Whether we’ll ever know that or not, it is a fact in 2018 that the world has changed monumentally in the past decade and a half. When White Fang was a baby, a lot of people didn’t have wi-fi, Smartphones, Kindles, or Netflix in their homes, none of these words had become their own nouns and verbs, and kids were still expected to do the majority of their schoolwork with pencil and paper.

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And one of the most interesting things about all this change is that it isn’t only being embraced by the younger generation. Everybody uses it. Millenials, teenagers, elementary students, 30-somethings, middle-aged; even retirees have blogs and Snapchat and YouTube accounts.

But there is still, most definitely, a generational gap of knowledge and familiarity on certain topics. Have you ever tried explaining to a senior citizen what a meme is? (That’s an experience that’ll make you want to run away to Albania and herd goats, let me tell you.) Or when you think you know all the emojis, but then a brand new set is released by some company you’ve never heard of, and a 6th-grader learns them all in the time it took you to put the wet laundry in the dryer. A couple weeks ago, White Fang and I watched a movie with Arnold Schwartzeneger’s son in the male lead role — and I was suddenly, acutely aware of just how long it’s been since the Terminator first announced, “I’ll be back.”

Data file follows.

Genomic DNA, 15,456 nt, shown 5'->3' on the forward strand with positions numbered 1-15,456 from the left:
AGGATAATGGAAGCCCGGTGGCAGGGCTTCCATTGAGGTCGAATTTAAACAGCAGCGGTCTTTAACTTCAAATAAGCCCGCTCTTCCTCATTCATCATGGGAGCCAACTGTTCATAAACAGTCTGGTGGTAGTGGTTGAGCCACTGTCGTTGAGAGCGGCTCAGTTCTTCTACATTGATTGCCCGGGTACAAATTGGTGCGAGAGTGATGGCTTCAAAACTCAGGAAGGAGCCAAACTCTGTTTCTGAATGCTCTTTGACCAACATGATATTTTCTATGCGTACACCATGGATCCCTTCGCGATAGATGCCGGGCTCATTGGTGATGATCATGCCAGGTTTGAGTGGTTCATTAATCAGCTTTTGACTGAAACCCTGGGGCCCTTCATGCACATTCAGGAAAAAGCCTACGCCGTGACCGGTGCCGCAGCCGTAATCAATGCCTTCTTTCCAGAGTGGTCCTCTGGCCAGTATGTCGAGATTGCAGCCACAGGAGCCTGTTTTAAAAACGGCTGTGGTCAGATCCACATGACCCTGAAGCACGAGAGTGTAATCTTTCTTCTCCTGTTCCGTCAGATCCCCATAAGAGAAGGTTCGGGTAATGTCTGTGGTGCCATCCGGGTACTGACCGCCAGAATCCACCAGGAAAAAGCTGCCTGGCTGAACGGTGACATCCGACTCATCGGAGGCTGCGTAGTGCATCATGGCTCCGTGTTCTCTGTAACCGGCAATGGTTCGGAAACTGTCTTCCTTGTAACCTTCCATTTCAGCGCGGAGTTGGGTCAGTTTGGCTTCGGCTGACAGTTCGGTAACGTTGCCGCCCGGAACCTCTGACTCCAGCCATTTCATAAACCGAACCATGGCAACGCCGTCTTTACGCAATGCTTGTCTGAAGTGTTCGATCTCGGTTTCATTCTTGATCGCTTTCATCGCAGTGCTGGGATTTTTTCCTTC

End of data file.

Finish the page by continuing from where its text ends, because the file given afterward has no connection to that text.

For the first time in my life, slang that I can’t easily figure out is tossed around in my presence. There are websites people use all the time that I’ve never visited. I have actually caught myself starting sentences with, “When I was your age…”

And I wouldn’t call myself technophobic by any means. Or “out of touch,” or “an old foagie” — especially considering that I’m aware most kids these days don’t even use phrases like that anymore to describe stodgy, stuck-in-their-ways adults. And yet (due to financial constraints in the last several years), the secondhand vehicle my family recently acquired is the first one I’ve ever driven with keyless entry, power windows and locks, a digital clock and thermometer on the dashboard.